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Monday, September 22, 2014

MP Keiko Itokazu representing Okinawa at the Indigenous World Conference starting today at the UN headquarters in New York

(Photo: MP Keiko Itokazu)

Upper House Member of the Japanese Diet, Ms. Keiko Itokazu, is representing Okinawa at the Indigenous World Conference starting today at the United Nations headquarters in New York. Indigenous peoples around the world have gathered. Mr. Shisei Toma, of the Association of Indigenous Peoples in the Ryukyus, is also in attendance.

Groups and individuals for peace, including Okinawan Americans and Japanese Americans who live in the NYC area, are supporting the Okinawan delegation's appeal to the U.N. community regarding human rights violations under ongoing forced US military expansion in Henoko and Takae.

The traditional local cultures and histories of Okinawa are deeply intertwined with the islands' distinctive ecosystems. Indigenous sacred places called utaki are situated in forest groves. Many have been destroyed or are now within US military bases built on land forcibly acquired in the aftermath of the Pacific War and during the 1950's "Bayonets and Bulldozers" period of military seizures of private property for base expansion. The Sea of Henoko is also considered sacred because it is the habitat of the Okinawa dugong, a sacred cultural icon, and because of the magnificence and abundant biodiversity of sea's coral reef.

Coral reefs have been an traditional part of Okinawan (and other Pacific Island) cultures for many centuries. However, most of the coral reefs on Okinawa Island are now dead, because of landfill, pollution, and coastal construction. Marine biologists say the coral reef at Henoko and Oura Bay is the best and most biodiverse coral reef in all of Okinawa prefecture. Okinawans are seeking to establish a marine protected area in Henoko to preserve the dugong and coral reef habitat and interconnected rivers, mangrove forests in this beautiful eco-region.

Follow-up: 

On Tuesday, September 22, Ms. Itokazu spoke on the "fulfillment of the rights of indigenous peoples at the national level and regional level" at the conference. She described forced new military base construction, adding that, in spite of the strong opposition of Uchinanchu (the indigenous people of Okinawa), the state is continuing to force the military base construction. Ms. Itokazu's conclusion: Uchinanchu are being deprived of the right of self-determination, contrary to the United Nations Declaration on the Rights of Indigenous Peoples.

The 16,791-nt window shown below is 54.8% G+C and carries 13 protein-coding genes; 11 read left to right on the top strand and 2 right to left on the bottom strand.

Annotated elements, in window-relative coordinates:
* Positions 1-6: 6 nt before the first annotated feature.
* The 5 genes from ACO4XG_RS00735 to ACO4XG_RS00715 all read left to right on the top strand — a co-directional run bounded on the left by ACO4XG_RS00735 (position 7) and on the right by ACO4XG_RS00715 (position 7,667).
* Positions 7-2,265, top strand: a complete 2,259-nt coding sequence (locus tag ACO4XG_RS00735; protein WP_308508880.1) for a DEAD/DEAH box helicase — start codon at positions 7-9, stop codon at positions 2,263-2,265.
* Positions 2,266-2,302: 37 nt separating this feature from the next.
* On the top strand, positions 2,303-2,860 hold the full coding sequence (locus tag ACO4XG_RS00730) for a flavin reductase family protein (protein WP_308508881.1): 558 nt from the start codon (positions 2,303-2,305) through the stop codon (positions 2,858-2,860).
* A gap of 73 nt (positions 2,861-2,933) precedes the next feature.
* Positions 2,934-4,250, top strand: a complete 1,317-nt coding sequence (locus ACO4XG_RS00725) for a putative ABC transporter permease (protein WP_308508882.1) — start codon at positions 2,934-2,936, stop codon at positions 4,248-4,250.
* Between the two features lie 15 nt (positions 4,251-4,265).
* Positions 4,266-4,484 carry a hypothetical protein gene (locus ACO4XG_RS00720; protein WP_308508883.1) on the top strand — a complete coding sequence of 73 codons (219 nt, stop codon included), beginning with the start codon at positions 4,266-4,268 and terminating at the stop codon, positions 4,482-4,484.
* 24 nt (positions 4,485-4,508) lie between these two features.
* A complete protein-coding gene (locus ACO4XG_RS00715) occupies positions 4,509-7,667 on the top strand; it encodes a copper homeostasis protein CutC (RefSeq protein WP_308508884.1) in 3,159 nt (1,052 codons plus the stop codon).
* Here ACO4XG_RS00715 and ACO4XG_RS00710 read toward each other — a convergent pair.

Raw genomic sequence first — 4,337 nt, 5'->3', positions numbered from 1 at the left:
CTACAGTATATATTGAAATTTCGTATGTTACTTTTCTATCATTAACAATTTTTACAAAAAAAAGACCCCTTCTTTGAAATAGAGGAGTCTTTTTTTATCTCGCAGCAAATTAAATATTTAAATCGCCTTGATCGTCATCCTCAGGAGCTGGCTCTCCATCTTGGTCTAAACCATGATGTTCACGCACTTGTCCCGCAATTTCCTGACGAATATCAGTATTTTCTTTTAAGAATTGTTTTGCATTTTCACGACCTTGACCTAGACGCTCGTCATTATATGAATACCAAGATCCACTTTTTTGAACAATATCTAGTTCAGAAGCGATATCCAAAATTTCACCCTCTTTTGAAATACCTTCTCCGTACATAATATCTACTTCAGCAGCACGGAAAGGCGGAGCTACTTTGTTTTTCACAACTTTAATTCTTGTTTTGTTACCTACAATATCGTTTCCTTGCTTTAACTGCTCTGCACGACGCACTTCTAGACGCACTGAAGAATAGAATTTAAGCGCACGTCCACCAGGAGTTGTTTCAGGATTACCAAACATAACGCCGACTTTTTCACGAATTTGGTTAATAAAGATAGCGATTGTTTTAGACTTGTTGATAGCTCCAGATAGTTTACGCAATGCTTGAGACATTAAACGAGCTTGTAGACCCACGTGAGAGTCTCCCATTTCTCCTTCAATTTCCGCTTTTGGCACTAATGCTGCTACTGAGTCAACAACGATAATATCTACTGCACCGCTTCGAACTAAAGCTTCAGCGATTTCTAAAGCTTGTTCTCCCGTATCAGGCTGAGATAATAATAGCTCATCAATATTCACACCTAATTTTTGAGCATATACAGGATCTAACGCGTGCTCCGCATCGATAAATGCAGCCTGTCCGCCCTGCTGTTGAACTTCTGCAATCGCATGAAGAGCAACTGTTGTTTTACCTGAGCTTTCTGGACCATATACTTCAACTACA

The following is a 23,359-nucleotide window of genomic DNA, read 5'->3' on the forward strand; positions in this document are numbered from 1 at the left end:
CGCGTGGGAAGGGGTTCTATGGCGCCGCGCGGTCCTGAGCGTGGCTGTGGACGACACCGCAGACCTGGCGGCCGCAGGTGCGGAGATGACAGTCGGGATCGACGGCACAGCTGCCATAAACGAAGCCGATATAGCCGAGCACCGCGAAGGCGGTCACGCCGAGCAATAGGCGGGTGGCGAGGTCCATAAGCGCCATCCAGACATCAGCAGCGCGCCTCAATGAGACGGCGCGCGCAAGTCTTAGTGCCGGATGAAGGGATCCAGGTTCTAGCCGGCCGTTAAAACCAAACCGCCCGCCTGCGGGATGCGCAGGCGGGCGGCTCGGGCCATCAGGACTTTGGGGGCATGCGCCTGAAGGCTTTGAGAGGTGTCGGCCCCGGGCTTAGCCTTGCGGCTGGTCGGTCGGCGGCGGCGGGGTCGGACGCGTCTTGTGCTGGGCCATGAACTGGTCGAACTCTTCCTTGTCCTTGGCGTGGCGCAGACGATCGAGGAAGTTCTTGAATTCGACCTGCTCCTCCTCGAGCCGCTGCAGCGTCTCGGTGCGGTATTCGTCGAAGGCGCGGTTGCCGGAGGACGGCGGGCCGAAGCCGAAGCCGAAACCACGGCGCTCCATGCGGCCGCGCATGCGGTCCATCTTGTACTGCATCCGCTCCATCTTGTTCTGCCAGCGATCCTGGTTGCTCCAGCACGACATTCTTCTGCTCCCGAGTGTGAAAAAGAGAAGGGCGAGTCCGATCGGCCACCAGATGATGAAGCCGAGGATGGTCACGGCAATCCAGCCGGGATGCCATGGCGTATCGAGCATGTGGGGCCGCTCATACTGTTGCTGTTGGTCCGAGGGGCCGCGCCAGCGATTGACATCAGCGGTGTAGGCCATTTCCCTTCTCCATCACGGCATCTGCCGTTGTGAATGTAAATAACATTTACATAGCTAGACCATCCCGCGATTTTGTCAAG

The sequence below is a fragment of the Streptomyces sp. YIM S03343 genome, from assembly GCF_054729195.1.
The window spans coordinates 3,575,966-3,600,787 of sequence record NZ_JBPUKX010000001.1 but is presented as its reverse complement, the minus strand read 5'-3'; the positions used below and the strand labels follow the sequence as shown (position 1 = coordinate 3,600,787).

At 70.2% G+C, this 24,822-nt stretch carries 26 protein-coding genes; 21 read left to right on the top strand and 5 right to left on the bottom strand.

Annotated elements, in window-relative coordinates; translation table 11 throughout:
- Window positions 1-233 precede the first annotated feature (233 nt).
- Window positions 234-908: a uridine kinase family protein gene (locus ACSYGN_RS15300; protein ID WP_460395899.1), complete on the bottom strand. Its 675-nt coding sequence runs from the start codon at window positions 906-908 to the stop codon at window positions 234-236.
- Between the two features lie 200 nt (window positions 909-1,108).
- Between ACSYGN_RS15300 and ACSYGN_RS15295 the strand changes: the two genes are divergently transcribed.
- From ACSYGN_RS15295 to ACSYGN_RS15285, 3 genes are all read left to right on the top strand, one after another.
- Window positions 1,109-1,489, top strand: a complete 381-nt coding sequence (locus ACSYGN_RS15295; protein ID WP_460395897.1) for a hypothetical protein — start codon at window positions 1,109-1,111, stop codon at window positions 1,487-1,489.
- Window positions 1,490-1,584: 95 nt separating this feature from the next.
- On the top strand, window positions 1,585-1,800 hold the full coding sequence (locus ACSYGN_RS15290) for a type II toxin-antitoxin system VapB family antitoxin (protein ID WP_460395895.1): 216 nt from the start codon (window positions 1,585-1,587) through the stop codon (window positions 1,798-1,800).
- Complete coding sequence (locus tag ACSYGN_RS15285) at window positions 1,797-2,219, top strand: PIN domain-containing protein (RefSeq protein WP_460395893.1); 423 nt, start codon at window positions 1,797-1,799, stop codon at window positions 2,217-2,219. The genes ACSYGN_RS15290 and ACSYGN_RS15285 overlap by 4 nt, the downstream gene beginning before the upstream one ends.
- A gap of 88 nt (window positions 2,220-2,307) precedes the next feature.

(Photo: MP Keiko Itokazu)


(Photo: MP Keiko Itokazu)

Sunday, September 21, 2014

Int. Day of Peace 2014 - Think PEACE, Act Peace, Spread PEACE - Imagine PEACE

Via Yoko Ono on the Int. Day of Peace 2014,
Surrender to PEACE:
Think PEACE, Act PEACE, Spread PEACE - IMAGINE PEACE
love, yoko
https://soundcloud.com/yokoono/sets/surrendertopeace
#SurrenderToPeace #PeaceOneDay


Saturday, September 20, 2014

9.20.14 "All-Okinawa" Henoko Rally with Nago Mayor Susumi Inamine, Senator Keiko Itokazu, Gubernatorial Candidate Naha Mayor Takeshi Onaga, & 5,500 Okinawans Representing Seven Generations...

Nago Mayor Inamine, wearing his dugong, sea turtle and coral reef fish cloak,
 addresses 5,500 participants at the rally at Henoko on 9/20/14. 
(Photo: New Wave to HOPE)


Upper House Member of the National Japanese Diet, Ms. Keiko Itokazu 
addresses 9.20.14 rally at Henoko. (Photo: MP Keiko Itokazu)

Okinawan elected political leaders raise "fists of anger" 
to demonstrate unity and determination at the 9.20.14 rally at Henoko. 
(Photo: MP Keiko Itokazu)

Some of the 5,500 rally participants.  
(Photo: New Wave to HOPE)

Okinawans protecting their sea. 
(Photo: Pietro Scòzzari)


Henoko preservationism is a multi-generational family activity. 
The grandchildren of these children will represent the Seventh Generation 
of Okinawa's democracy and peace movement which began at the end of WWII.